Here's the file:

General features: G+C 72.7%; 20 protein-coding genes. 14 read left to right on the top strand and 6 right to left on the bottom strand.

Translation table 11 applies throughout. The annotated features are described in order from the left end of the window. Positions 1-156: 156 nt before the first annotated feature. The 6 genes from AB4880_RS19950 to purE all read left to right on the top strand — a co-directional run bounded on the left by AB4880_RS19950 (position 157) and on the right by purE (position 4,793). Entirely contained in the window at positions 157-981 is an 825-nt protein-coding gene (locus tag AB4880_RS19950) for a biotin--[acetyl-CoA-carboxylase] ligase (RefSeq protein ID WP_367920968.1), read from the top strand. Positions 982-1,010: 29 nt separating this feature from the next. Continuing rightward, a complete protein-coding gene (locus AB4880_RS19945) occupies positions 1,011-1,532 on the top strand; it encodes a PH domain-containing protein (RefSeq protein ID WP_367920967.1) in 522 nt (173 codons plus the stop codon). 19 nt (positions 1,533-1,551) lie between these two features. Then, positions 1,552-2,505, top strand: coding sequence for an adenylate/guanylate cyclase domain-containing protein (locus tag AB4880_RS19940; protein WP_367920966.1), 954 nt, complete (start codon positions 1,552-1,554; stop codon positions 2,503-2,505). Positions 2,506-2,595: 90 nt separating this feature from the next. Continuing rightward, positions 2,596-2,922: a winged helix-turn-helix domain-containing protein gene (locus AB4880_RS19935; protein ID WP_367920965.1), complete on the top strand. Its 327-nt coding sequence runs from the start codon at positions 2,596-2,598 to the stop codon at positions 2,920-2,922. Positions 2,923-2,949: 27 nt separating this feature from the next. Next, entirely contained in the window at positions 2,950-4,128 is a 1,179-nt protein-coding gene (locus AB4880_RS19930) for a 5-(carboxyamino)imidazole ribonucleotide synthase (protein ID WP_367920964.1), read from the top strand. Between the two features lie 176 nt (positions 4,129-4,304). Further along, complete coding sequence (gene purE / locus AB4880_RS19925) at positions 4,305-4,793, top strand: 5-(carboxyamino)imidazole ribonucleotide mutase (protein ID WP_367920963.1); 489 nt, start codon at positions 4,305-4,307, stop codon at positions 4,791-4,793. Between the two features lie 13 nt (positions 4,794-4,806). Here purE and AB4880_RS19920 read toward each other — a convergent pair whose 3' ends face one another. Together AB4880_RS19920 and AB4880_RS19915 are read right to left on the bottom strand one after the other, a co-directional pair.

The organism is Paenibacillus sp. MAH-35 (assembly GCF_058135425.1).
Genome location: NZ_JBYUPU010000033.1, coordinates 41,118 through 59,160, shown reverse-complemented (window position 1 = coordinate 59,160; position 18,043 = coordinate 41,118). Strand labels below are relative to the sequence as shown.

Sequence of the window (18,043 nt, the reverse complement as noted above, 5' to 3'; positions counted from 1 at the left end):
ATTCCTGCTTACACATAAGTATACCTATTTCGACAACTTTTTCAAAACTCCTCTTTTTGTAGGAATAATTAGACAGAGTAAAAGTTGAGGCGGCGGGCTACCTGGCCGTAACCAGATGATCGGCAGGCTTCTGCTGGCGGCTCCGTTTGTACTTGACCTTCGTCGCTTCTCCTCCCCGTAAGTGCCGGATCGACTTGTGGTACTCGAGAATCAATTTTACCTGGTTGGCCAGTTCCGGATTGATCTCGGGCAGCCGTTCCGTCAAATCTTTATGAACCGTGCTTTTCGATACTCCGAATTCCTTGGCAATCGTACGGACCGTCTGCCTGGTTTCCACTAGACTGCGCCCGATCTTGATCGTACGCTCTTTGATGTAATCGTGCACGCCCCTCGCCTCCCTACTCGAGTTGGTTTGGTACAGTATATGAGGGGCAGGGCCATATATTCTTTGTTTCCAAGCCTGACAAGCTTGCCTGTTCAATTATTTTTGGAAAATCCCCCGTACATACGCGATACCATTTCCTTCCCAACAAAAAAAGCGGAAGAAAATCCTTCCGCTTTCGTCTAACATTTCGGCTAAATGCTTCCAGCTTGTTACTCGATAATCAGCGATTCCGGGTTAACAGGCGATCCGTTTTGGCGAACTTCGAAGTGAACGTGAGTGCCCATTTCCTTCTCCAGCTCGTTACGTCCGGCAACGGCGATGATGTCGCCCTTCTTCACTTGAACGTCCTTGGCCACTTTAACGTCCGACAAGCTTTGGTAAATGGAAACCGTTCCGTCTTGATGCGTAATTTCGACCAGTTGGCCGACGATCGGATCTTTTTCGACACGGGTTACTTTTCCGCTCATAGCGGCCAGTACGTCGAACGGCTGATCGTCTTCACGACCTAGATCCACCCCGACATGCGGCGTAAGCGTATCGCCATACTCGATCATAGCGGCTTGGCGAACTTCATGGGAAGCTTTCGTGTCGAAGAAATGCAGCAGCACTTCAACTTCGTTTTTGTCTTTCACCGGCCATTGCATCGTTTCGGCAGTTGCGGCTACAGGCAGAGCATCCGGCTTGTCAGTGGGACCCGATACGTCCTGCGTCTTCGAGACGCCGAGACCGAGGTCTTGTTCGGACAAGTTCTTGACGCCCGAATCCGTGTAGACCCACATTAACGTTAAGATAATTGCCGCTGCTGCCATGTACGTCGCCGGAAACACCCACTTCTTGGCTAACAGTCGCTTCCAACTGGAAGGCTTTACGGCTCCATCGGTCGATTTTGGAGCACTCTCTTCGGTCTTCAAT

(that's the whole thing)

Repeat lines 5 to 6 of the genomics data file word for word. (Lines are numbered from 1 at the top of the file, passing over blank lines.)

Sequence of the window (18,043 nt, the reverse complement as noted above, 5' to 3'; positions counted from 1 at the left end):
ATTCCTGCTTACACATAAGTATACCTATTTCGACAACTTTTTCAAAACTCCTCTTTTTGTAGGAATAATTAGACAGAGTAAAAGTTGAGGCGGCGGGCTACCTGGCCGTAACCAGATGATCGGCAGGCTTCTGCTGGCGGCTCCGTTTGTACTTGACCTTCGTCGCTTCTCCTCCCCGTAAGTGCCGGATCGACTTGTGGTACTCGAGAATCAATTTTACCTGGTTGGCCAGTTCCGGATTGATCTCGGGCAGCCGTTCCGTCAAATCTTTATGAACCGTGCTTTTCGATACTCCGAATTCCTTGGCAATCGTACGGACCGTCTGCCTGGTTTCCACTAGACTGCGCCCGATCTTGATCGTACGCTCTTTGATGTAATCGTGCACGCCCCTCGCCTCCCTACTCGAGTTGGTTTGGTACAGTATATGAGGGGCAGGGCCATATATTCTTTGTTTCCAAGCCTGACAAGCTTGCCTGTTCAATTATTTTTGGAAAATCCCCCGTACATACGCGATACCATTTCCTTCCCAACAAAAAAAGCGGAAGAAAATCCTTCCGCTTTCGTCTAACATTTCGGCTAAATGCTTCCAGCTTGTTACTCGATAATCAGCGATTCCGGGTTAACAGGCGATCCGTTTTGGCGAACTTCGAAGTGAACGTGAGTGCCCATTTCCTTCTCCAGCTCGTTACGTCCGGCAACGGCGATGATGTCGCCCTTCTTCACTTGAACGTCCTTGGCCACTTTAACGTCCGACAAGCTTTGGTAAATGGAAACCGTTCCGTCTTGATGCGTAATTTCGACCAGTTGGCCGACGATCGGATCTTTTTCGACACGGGTTACTTTTCCGCTCATAGCGGCCAGTACGTCGAACGGCTGATCGTCTTCACGACCTAGATCCACCCCGACATGCGGCGTAAGCGTATCGCCATACTCGATCATAGCGGCTTGGCGAACTTCATGGGAAGCTTTCGTGTCGAAGAAATGCAGCAGCACTTCAACTTCGTTTTTGTCTTTCACCGGCCATTGCATCGTTTCGGCAGTTGCGGCTACAGGCAGAGCATCCGGCTTGTCAGTGGGACCCGATACGTCCTGCGTCTTCGAGACGCCGAGACCGAGGTCTTGTTCGGACAAGTTCTTGACGCCCGAATCCGTGTAGACCCACATTAACGTTAAGATAATTGCCGCTGCTGCCATGTACGTCGCCGGAAACACCCACTTCTTGGCTAACAGTCGCTTCCAACTGGAAGGCTTTACGGCTCCATCGGTCGATTTTGGAGCACTCTCTTCGGTCTTCAAT